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Man....adulting is hard. I just had a big freakout about being able to pay for this apartment near my campus that I had planned on moving to and budgeting for it. Turns out I didn't account for a bimonthly pay instead of just one paycheck for a month (I'm a part time student worker). So it's confirmed:
I'm dumb dumb.
There's still another apartment nearby that's roughly 14% cheaper, but I really love the first apartment's floor plan and the fact that some friends live there/will be my roommates. Whereas that cheaper apartment's floor plan is meh and I won't know anyone there. I think I'm gonna take up the first apartment tho.
Also any tips on apartment living? So far I've lived 2 years on campus and didn't have to worry about cooking or anything for food (there was a cafe). Also also sorry if this just seems like a junk discussion (even though it's in off-topic), I just felt like I had to talk about it and relieve some stress lol
gib: tt2MG new gib cause i messed up a 2nd time lul
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Would you take the cheaper apartment or the more comfortable apartment?
If money is not a problem go to where your friends are. Unless they can be dicks and you don't really want to spend 24/7 with them. Then go for the cheaper one and get to talk to new people and possibly decent food ;)
Moving from an apartment with lots of acquaintances to an apartment you don't know?
You should avoid it.
Do not have any money?☑
Did you go to the cafe?☑
And do you not cook yourself?☑
If you can cook yourself, your finances may improve, probably for the rent.
First of all, why don't you talk to your friends who are cooking yourself? ε=ε=ε=ヾ(*ﾟΘ。)ﾉ
Friends who cook their own food! He──(o'Θ')人('ω'o)──y
The total amount of money put into the cafe is about this!(ﾉΘ)ﾉ ⌒ 💰∑(･ω･ﾉ)ﾉomg! How much is your food cost! ((-ω-｡≡｡-ω-))💵 that's cheap!(´･Θ･) ヾ(ﾟεﾟ )oops!
As you place half of the amount of money to be put into the cafe, would you like cooking and ingredients instead?
(ﾉΘ`) ┐(´～)┌ Rather than buying ingredients for one, buying for two is cheaper for you, and the breadth of the ingredients will be broadened? (´･Θ･) 🎃🥕🍆o(≧▽≦)o🍅🥔 🥒
It may be good to say so.
=͟͟͞͞( っ'Θ')╮ =͟͟͞͞🥗
)ﾉ ⌒ 💰∑(･ω･ﾉ)ﾉomg! How much is your food cost! ((-ω-｡≡｡-ω-))💵 that's cheap!(´･Θ･
)┌ Rather than buying ingredients for one, buying for two is cheaper for you, and the breadth of the ingredients will be broadened? (´･Θ･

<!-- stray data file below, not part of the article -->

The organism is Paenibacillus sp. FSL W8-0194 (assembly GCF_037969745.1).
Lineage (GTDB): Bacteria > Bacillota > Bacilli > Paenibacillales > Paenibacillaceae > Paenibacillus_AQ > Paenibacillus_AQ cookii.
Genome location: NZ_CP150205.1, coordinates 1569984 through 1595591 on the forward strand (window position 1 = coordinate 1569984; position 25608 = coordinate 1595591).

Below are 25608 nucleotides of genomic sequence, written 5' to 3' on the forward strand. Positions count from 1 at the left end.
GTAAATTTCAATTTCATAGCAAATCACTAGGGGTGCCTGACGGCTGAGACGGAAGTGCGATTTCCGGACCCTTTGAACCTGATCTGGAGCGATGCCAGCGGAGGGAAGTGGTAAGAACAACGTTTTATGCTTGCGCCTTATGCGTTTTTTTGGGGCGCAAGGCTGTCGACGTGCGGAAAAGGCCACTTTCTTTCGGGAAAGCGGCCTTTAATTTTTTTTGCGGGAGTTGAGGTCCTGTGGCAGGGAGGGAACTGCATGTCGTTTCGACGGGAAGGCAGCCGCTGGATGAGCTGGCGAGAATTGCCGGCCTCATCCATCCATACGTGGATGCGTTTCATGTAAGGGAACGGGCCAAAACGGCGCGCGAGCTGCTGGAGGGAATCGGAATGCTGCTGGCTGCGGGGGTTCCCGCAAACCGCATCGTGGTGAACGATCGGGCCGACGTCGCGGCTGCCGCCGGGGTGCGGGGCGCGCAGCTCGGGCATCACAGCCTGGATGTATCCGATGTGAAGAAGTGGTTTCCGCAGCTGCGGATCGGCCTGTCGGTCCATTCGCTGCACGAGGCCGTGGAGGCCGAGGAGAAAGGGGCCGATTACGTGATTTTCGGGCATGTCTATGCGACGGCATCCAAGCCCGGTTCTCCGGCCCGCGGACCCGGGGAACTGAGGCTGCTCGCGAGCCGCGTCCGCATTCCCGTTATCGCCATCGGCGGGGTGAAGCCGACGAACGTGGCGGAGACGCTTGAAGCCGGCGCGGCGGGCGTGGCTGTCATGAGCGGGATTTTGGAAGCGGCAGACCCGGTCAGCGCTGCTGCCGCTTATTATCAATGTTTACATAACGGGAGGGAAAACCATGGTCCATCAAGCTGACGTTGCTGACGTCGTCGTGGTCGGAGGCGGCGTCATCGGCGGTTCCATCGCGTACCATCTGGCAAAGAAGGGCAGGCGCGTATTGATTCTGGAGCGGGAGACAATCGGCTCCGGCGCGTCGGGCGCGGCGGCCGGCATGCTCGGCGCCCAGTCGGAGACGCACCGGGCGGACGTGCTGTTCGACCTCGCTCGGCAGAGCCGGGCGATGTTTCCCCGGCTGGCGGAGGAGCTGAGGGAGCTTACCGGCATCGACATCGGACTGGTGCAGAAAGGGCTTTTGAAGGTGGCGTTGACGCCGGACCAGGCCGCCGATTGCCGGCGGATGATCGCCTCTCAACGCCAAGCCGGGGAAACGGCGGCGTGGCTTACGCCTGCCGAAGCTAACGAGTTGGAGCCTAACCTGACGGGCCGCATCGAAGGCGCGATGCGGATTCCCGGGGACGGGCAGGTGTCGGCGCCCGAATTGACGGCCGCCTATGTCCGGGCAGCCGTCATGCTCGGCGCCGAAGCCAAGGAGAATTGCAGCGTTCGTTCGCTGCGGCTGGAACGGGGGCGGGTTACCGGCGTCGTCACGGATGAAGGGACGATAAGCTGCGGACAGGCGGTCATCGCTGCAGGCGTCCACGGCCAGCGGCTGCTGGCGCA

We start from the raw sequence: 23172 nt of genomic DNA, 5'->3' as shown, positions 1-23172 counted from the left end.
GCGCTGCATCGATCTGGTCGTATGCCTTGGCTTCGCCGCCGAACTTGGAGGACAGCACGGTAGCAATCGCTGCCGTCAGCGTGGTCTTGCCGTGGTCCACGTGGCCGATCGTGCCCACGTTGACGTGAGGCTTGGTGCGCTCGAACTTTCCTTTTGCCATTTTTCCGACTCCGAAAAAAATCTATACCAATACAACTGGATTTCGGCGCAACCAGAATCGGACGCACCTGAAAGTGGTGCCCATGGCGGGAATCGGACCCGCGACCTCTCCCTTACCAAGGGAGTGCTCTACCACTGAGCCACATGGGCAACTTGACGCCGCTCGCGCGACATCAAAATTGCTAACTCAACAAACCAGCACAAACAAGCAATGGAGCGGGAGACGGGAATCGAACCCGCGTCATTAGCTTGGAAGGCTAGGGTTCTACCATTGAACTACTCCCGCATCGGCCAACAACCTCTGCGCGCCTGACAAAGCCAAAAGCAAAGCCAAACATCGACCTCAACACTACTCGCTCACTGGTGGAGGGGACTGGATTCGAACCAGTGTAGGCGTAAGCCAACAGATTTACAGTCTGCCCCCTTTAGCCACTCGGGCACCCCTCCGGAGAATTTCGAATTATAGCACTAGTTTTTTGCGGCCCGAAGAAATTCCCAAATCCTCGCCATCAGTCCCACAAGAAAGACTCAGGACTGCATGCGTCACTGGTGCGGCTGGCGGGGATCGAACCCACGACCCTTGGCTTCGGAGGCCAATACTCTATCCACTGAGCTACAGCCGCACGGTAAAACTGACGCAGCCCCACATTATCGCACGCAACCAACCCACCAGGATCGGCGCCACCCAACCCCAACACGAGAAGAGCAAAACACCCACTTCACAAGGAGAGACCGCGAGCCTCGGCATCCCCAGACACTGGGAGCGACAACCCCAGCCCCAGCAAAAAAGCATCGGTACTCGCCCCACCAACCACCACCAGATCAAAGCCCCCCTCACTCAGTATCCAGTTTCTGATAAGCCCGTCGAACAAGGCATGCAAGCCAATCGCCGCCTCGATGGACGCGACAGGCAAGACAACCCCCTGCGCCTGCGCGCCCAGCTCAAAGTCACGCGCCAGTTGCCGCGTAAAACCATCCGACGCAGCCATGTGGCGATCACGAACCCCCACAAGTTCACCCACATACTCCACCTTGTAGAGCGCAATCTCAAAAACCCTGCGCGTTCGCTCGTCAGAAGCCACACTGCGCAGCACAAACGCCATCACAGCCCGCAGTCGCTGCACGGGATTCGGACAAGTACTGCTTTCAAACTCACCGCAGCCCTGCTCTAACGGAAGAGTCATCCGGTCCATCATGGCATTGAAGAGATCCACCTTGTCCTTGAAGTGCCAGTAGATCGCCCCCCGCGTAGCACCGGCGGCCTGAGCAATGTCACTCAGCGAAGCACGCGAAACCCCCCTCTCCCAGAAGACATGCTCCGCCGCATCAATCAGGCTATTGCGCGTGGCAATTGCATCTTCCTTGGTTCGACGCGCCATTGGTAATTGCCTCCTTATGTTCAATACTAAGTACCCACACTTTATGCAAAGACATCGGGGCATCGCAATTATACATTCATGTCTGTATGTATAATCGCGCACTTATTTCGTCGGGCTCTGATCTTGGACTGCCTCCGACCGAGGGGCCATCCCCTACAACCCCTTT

Yeah after rent n all, I still have money for groceries. It's a 4 bedroom apartment and at least 2 of my roommates go grocery shopping together and they all cook for/with each other.
I haven't really cooked before, but I've seen many cooking videos so I won't have too much of a learning curve. And I'll be practicing cooking during the summer while I stay at my parent's house. The cafe was too expensive to continue using, so I plan on buying tons of ingredients when I move into an apartment haha
"I like cooking!" I hope your friend is in it.
My friend suddenly started to study cooking!
Then I remember that my friend got mummy.
It was fine for those who were cooking at home.
Self-catering is a habit. It's difficult unless you have a daily routine.
I wish you good results.
And recommend that you examine the ingredients and dishes that save well.
(It is better to ask your friends about what you can buy cheaply near you.)
Cooking doesn't have to be hard. Not that I am particularly good at it, or particularly good at doing it regularly myself. Just throw some of the ingredients in google and it will probably come up with something close enough to what you had in mind and then you just adjust a bit to what you do or don't like. :D
It helps with some base lines, like cooking/oven times etc.
Hardest thing about cooking is having to do the dishes in my opinion.
My younger self would take the comfy apartment rooming with friends.
However now, after having already lived with friends and paying over $1,000 for an apartment previously? Give me cheap apartments all day.
That's my dilemma. I KNOW I should go for the cheaper apartment and save $100, but gosh I absolutely love the appeal of the other apartment.
$100 doesn't sound like an awful lot if you like the apartment much more. If you often stay at home and enjoy staying at home, I'd consider this one of the smarter investments.
Peace of mind, comfort, reduced stress, etc. -- these things have value.
Is that value more or less than $100 per month? That's something that only you can decide! Good luck with whatever you do.
very thought provoking.. thank you
It's easy to get hung up on dollars and cents, so sometimes you have to force yourself to stop and consider non-monetary costs and benefits before making a financial decision.
I also think it's worth paying attention to strong feelings, and you mentioned that you feel strongly about the 1st apartment. My vote is definitely for that one!